The reason for this is due, I think, to the awkward juxtapositions I spoke about earlier. This is a book that can’t quite decide what it wants to be: a jolly, spooky romp of a thriller, a kind of adult version of Scooby-Doo, or a serious, postmodern story about the merger of fantasy and reality. Pessl has a game stab at making it both. I enjoyed it and admired it and sometimes rolled my eyes at it, but I’m glad I read it. One final thought: if you really do like the sort of filmmaking that Cordova is supposed to specialise in, give this book a wide berth. Its edges are too soft to be satisfying. But if you like horror-lite, and thrillers, and the idea of mismatched teams brought together through force of circumstances, there’s every chance you’ll love it.

23 thoughts on “Mwah-ha-ha To You, Too

  1. I enjoyed your review. Others bloggers have called it one of their books of the year, while yet another could barely finish it. I enjoyed it a lot & was glad I read it, but it was definitely horror-lite. Somehow I thought it would be creepier! The great revelation was a bit of a let-down. I did enjoy the addition of the articles & web material, and like you, found the movie set section of the book quite gripping.

    • It’s definitely a book that divides its readers! Though in fact it sounds like we both responded to it in very similar ways. I found the beginning creepy, but by about halfway through it wasn’t scary at all. I had no trouble switching the lights off to go to sleep!

      Denise – you’re quite right – I’d love to read more bloggers’ reviews of this, as I imagine they may be extremely interesting. If you had the kind of book group who would read 600 pages of anything, it would be a fun one to try out on them.

  2. I rather love the idea of an adult version of Scooby-Doo (much as I hate the cartoon show). I really disliked her first book, Special topics in calamity physics, and probably shan’t rush to read this, long as it is.

  3. I gave up on this one quite early, because it seemed to be getting too dark too quickly, but that you made it through and you were glad you read it makes me think I should go back. There were bit I liked …

    • In fact, given how long it takes to read 600 pages, I’d probably suggest you pick up something you are more sure you’ll love. It does begin dark, though I found it didn’t maintain that level of spookiness, but yes, the beginning is the most unnerving part. Generally I don’t like anything that scares me. I would never have got through it if it had been seriously creepy!🙂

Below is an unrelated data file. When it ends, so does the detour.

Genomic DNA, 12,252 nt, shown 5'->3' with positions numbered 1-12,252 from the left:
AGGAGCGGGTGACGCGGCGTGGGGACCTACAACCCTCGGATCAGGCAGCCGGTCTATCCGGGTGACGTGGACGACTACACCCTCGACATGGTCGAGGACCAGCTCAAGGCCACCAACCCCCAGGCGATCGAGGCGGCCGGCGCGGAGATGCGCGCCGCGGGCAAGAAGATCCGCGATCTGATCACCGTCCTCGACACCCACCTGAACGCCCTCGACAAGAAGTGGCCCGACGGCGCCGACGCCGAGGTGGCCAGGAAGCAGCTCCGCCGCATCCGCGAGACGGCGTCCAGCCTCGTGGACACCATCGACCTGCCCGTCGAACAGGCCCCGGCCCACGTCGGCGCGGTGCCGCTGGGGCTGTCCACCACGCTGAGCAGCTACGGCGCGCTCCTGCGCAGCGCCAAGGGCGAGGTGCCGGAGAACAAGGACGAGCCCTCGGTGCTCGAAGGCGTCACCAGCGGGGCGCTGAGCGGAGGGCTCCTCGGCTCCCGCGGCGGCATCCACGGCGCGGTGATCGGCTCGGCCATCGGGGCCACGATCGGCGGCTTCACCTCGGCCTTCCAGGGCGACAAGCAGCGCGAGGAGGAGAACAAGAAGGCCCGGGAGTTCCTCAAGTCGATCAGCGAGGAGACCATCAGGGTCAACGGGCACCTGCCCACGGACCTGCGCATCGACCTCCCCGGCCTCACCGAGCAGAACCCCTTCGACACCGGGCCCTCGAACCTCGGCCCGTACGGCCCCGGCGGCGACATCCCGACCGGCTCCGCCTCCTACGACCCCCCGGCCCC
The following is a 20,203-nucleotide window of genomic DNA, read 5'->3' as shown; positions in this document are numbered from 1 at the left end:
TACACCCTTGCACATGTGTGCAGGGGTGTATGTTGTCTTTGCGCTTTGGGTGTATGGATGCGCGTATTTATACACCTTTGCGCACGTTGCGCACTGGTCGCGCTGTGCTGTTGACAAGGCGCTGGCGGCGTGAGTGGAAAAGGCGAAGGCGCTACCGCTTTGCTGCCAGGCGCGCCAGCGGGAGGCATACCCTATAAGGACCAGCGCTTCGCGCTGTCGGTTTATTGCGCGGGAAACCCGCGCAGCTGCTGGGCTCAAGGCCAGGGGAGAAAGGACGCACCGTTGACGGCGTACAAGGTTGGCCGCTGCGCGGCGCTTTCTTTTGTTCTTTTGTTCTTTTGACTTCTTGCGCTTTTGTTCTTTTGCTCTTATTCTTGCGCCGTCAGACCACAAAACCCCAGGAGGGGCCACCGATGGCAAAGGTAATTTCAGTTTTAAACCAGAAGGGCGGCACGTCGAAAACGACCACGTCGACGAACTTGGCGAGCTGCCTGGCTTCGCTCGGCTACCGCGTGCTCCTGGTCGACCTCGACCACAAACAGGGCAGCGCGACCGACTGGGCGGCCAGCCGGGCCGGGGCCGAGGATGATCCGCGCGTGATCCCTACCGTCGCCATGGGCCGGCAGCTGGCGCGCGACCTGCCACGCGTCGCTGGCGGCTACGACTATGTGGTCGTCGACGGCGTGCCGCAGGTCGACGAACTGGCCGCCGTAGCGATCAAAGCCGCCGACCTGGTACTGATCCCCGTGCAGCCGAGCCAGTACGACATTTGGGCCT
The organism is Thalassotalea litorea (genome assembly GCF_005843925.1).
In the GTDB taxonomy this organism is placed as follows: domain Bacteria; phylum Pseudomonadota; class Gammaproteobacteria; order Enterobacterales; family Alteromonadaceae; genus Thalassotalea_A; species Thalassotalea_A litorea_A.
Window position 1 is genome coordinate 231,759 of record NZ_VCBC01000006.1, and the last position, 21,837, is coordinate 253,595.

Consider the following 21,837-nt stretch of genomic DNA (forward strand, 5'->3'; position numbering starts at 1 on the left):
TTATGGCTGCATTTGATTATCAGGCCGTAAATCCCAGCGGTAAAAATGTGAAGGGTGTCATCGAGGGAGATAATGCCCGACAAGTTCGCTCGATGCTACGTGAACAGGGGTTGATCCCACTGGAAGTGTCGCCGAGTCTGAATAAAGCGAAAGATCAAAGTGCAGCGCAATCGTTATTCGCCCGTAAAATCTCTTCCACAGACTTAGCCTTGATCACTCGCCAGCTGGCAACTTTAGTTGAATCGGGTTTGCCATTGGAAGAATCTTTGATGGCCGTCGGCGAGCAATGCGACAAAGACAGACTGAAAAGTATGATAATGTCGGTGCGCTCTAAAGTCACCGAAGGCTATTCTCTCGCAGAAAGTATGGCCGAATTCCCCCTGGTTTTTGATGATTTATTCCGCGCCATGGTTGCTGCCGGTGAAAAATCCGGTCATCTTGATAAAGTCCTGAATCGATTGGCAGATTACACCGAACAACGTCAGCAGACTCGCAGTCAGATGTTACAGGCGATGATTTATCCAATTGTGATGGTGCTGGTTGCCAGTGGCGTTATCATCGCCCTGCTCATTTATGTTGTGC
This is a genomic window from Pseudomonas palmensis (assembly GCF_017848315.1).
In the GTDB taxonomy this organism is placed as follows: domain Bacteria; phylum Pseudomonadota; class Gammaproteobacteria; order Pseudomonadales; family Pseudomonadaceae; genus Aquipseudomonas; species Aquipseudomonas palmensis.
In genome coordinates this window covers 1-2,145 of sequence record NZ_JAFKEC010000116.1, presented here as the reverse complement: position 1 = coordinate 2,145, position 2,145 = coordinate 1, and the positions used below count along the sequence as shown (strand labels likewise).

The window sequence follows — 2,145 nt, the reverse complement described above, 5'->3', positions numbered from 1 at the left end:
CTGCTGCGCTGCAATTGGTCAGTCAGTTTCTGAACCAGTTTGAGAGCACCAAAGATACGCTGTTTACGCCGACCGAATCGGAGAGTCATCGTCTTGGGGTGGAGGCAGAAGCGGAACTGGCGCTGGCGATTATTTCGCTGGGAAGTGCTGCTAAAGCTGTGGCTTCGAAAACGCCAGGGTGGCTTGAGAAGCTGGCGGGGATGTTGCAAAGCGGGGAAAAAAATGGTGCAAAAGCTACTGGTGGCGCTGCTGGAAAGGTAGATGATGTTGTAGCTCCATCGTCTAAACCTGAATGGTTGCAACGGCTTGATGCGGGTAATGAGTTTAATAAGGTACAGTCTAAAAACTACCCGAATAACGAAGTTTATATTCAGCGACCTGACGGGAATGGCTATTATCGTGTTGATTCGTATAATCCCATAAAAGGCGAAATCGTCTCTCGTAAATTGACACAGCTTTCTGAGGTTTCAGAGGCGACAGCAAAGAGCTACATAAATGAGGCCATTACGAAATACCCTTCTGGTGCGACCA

4. Well now I think I’ll read this after all… I both liked and was frustrated and irritated by her first novel, which thought itself cleverer than it was and yet had something about it, and I read a lot of negative reviews of this one. It sounds ambitious and a bit mad but not nightmare-inducing. I’ll look out for it.

    • Ooh yes, when you say ‘thought itself cleverer than it was and yet had something about it’ that very much puts a finger on the way I experienced this novel, too. How intriguing that that should be the most lingering impression of her book. It isn’t really nightmare-inducing though. It begins a bit unnerving, but no one could possibly take Scott McGrath seriously!🙂 I read a lot of negative reviews, too, and found them a bit unfair. I thought there was a definite backlash against a clever, pretty young woman whose first novel had been praised perhaps excessively. Plus she is in typical male territory here, of the kind that tends to be closely guarded. So that rather put me on her side.

  5. While the ethical jury in your mind is deliberating, I’ll just mention that it’s totally unfair to prosecute yourself for thought crime. What makes you feel better makes you feel better.

    WHAT was WITH the italics? I was so sure that it was some sort of code that an enterprising reader would crack, and we would all feel normal again. Pessl didn’t do the italics in her other book! Why didn’t for heaven’s sake her editor rein her in?

    • Jenny, I love you for so many reasons, and right now I love you for throwing thought crime out the window. Whatever you say is right, I know. And OH those italics! They were a sort of madness-cum-contagious-typescript-rash. It was a bit much when everyone interviewed in the investigation spoke that way. I did also wonder whether her editor had gone on holiday at a crucial part of the process.